What are the main ideas behind hyperconvergence as an infrastructure model?
Data center infrastructure is constantly improving, but every so often a whole new way of thinking emerges. These new infrastructure paradigms are almost always birthed as a solution to pressing business needs which the existing technology is incapable of meeting. Hyperconvergence is one of these new ways of doing IT.
So, what is hyperconvergence? Fundamentally, hyperconvergence is a way of constructing private data centers that seeks to emulate public cloud consumption in terms of its operational simplicity, economic model, and scaling granularity. And it provides all of this, of course, without sacrificing the performance, reliability, and workload availability that businesses today rely on.
The Benefits of Hyperconverged Infrastructure
The most exciting benefits for adopters of hyperconverged infrastructure are the following:
Focus on the Workload: For too long, infrastructure policy and management have focused on the wrong constructs. Managing LUNs and hosts and clusters is old school. In the post-cloud era, the workload should be the focus. In the hyperconverged model, the application is the focus.
Data Efficiency: The nature of hyperconverged infrastructure lends itself well to a high degree of data reduction by way of deduplication and compression, which leads to more approachable requirements for storage capacity, network bandwidth, and IOPS requirements.
Elasticity: The beauty of the cloud is that if you need to scale out or in, you just click a few times and it’s done. Hyperconvergence focuses heavily on scaling easily, in bite-sized units; this model stands in stark contrast to the 3- or 5-year purchasing model of traditional IT.
Data Protection: Hyperconvergence is about simplifying and unifying infrastructure features. Rather than manage a separate backup and replication product, hyperconverged systems typically have this critical technology built right in.
It hasn’t been a short journey to get here. Before hyperconvergence came convergence. Although the converged infrastructure model didn’t take the idea quite as far as hyperconvergence has, it was a fantastic step in the right direction and has been foundational for executing on the vision of hyperconvergence as we see it today. Understanding a little bit about convergence with regard to the way it has informed hyperconvergence can inspire some appreciation for how things got to where they are today.
The Evolution of Converged to Hyperconverged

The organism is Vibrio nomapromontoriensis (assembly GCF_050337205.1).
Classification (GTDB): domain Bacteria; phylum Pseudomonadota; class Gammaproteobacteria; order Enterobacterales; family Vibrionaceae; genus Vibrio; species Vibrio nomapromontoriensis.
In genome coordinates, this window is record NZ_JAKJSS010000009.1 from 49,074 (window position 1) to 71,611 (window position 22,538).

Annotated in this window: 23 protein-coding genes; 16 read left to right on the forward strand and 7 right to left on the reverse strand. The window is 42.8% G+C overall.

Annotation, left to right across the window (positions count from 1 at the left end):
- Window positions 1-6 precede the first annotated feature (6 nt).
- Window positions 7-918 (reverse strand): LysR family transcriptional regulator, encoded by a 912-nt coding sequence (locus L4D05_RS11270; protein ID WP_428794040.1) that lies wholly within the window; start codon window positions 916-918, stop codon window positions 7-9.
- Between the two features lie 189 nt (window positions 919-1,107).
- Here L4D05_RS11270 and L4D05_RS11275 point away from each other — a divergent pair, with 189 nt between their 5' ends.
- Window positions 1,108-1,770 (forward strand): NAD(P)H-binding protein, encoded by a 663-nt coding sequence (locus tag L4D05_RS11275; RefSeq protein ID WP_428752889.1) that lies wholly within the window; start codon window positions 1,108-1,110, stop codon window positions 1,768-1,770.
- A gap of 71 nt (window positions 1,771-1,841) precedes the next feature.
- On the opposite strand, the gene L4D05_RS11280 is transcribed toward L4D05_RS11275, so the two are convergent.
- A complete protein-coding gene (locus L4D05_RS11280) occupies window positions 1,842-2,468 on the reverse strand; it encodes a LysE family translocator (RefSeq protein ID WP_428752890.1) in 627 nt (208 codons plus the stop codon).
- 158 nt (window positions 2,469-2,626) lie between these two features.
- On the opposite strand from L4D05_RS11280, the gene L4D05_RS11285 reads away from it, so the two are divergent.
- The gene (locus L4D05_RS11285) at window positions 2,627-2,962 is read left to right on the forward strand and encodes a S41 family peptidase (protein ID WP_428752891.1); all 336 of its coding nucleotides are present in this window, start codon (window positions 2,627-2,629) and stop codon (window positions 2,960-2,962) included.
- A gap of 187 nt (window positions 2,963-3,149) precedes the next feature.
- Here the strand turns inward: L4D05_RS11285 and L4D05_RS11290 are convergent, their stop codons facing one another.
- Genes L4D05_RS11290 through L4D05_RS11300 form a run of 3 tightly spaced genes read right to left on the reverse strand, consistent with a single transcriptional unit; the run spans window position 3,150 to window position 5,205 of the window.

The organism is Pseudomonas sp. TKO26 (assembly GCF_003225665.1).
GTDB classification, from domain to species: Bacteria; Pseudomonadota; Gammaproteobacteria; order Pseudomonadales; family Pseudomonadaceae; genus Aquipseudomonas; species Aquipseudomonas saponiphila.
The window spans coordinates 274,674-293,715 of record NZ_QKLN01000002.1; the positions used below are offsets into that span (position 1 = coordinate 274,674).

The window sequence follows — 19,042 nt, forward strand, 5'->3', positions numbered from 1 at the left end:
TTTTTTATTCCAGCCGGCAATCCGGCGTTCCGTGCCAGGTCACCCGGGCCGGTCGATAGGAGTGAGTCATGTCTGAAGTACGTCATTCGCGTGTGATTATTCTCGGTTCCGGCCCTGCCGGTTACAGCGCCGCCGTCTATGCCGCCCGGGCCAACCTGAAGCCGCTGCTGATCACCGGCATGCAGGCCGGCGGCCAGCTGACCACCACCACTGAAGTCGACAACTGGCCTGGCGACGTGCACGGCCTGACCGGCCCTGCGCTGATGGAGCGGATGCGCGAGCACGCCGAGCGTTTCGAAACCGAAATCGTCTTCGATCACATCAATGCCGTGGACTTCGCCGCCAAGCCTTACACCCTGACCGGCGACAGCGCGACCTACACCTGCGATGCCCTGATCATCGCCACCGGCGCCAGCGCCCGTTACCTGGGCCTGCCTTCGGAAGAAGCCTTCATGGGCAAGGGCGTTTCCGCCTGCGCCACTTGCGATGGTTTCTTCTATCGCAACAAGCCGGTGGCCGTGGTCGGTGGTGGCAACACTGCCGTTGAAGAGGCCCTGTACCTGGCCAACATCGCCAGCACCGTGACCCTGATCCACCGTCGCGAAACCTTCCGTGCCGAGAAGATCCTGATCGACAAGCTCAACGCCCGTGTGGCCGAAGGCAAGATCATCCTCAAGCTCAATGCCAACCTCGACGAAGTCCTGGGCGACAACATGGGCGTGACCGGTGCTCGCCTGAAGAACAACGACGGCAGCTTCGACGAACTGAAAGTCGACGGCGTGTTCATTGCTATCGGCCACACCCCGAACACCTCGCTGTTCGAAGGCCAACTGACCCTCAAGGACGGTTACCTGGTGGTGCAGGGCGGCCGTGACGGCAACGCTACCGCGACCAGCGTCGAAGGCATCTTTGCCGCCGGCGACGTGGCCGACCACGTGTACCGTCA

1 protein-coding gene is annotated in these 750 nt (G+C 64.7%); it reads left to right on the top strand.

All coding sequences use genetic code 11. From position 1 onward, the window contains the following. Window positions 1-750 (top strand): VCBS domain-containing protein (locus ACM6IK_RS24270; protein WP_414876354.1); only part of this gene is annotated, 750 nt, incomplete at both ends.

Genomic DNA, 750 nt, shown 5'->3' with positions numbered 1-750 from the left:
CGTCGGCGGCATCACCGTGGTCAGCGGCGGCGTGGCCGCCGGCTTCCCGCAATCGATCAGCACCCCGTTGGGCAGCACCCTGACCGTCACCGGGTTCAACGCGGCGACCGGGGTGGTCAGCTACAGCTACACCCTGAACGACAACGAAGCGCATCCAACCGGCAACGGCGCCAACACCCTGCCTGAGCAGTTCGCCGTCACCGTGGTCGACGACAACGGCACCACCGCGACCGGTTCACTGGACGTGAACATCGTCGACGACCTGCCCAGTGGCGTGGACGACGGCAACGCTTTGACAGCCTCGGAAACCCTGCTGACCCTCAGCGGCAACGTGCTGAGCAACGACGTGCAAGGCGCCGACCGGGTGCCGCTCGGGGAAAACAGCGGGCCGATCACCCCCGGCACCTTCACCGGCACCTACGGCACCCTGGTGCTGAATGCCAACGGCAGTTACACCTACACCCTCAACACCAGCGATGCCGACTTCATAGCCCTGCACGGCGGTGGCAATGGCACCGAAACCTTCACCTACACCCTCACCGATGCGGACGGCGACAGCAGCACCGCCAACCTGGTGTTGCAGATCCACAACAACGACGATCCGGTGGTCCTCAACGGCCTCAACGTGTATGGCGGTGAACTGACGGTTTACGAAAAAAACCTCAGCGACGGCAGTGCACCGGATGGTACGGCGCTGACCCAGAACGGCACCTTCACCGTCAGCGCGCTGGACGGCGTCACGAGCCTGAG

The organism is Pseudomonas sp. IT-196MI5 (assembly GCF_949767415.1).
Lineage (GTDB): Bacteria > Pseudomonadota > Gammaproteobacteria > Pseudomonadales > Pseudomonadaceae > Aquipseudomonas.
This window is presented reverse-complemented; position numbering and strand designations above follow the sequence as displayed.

Convergence is a fancy word for a simple idea: the data center has become too complex and the plethora of vendor relationships has become burdensome to manage; therefore, a solution that removes some complexity and reduces the number of relationships would be welcomed. Several offerings emerged that essentially took known data center technologies like shared storage, virtualization, and networking and combined them into a single solution. The solution is based on enterprise-grade, best-in-class platforms and is pre-validated before it leaves the factory to ensure that everything is functioning properly. Once the order arrives at your data center, you literally roll the rack in, plug it in, and go.
The data center has become too complex and the plethora of vendor relationships has become burdensome to manage.
As helpful as convergence was, especially for huge companies like those in the Fortune 500, it was largely inapplicable to the mid-market and below because converged infrastructure orders are placed on the order of racks and rows and the buy in starts at hundreds of thousands of dollars. It’s easy to spec a small converged system that pushes into the 7-figure range. A more granular approach was needed for the rest of the market.
As well, the combination of existing technologies eased the procurement and deployment burden, but did nothing to address the ongoing operation complexity that plagued many organizations. To address that, an entirely new model was needed.
Hyperconvergence as an evolution of convergence addressed both of those challenges by rethinking all the services and hardware that make up a modern infrastructure and building what truly is a single solution out of those disparate parts. The result is a system that is a whole new kind of simple, which leads to operational efficiencies and a reduction in OPEX spending because the same number of personnel can accomplish more than they previously could thanks to the simplicity. Adopters also see CAPEX savings in that the initial purchase can be as small as a couple of servers (as opposed to an entire rack packed full of gear). As the infrastructure expands and more resources are needed, businesses buy only what they currently need.
Next: Sprawl and the dreaded “I/O blender”. Read Part 2…
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